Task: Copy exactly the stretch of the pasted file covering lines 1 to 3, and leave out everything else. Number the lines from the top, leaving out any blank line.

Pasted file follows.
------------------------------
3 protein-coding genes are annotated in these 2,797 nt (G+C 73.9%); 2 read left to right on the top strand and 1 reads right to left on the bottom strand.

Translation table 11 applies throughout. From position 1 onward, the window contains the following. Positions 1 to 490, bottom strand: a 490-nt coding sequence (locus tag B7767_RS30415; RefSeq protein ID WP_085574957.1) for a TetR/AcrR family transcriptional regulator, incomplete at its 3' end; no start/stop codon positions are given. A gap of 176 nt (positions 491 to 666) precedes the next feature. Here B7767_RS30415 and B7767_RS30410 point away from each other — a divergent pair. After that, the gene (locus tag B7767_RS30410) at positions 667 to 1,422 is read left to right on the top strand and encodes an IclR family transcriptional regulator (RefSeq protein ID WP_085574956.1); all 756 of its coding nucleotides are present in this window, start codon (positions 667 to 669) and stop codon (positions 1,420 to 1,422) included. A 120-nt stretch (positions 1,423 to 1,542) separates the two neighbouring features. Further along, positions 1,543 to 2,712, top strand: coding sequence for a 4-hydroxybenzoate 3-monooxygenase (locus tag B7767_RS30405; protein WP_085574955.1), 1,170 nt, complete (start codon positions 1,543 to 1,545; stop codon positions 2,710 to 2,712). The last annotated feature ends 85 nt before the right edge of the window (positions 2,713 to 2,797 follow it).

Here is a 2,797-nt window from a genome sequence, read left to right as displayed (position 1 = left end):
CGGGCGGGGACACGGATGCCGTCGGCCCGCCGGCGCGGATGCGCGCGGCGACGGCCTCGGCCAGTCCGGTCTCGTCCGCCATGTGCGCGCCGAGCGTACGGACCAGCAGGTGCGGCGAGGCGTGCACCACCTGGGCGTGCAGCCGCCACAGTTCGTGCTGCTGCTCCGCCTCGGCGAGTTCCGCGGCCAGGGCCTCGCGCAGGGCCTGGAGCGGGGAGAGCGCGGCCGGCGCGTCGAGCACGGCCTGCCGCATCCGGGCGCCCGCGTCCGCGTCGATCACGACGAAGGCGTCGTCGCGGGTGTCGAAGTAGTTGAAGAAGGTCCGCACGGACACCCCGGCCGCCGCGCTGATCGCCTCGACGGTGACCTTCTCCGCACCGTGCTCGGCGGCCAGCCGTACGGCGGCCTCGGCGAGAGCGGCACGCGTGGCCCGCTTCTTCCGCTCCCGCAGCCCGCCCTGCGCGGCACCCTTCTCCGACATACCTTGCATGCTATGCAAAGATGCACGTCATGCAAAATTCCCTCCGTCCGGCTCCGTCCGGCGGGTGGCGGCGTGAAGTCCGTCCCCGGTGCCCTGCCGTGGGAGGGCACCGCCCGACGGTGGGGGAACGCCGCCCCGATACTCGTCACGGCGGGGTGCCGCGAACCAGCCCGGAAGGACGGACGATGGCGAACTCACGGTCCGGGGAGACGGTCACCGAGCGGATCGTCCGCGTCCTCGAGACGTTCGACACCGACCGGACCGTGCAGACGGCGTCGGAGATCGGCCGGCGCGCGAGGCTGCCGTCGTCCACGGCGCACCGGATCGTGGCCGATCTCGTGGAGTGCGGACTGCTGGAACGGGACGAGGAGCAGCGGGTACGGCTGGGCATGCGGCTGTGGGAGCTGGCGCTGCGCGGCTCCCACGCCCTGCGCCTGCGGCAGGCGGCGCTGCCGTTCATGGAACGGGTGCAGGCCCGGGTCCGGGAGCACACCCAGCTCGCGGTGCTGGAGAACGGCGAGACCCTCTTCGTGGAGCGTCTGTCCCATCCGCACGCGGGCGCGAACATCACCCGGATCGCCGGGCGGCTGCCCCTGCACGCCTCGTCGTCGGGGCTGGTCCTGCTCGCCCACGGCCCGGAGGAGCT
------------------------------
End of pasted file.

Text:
3 protein-coding genes are annotated in these 2,797 nt (G+C 73.9%); 2 read left to right on the top strand and 1 reads right to left on the bottom strand.

Translation table 11 applies throughout. From position 1 onward, the window contains the following. Positions 1 to 490, bottom strand: a 490-nt coding sequence (locus tag B7767_RS30415; RefSeq protein ID WP_085574957.1) for a TetR/AcrR family transcriptional regulator, incomplete at its 3' end; no start/stop codon positions are given. A gap of 176 nt (positions 491 to 666) precedes the next feature. Here B7767_RS30415 and B7767_RS30410 point away from each other — a divergent pair. After that, the gene (locus tag B7767_RS30410) at positions 667 to 1,422 is read left to right on the top strand and encodes an IclR family transcriptional regulator (RefSeq protein ID WP_085574956.1); all 756 of its coding nucleotides are present in this window, start codon (positions 667 to 669) and stop codon (positions 1,420 to 1,422) included. A 120-nt stretch (positions 1,423 to 1,542) separates the two neighbouring features. Further along, positions 1,543 to 2,712, top strand: coding sequence for a 4-hydroxybenzoate 3-monooxygenase (locus tag B7767_RS30405; protein WP_085574955.1), 1,170 nt, complete (start codon positions 1,543 to 1,545; stop codon positions 2,710 to 2,712). The last annotated feature ends 85 nt before the right edge of the window (positions 2,713 to 2,797 follow it).

Here is a 2,797-nt window from a genome sequence, read left to right as displayed (position 1 = left end):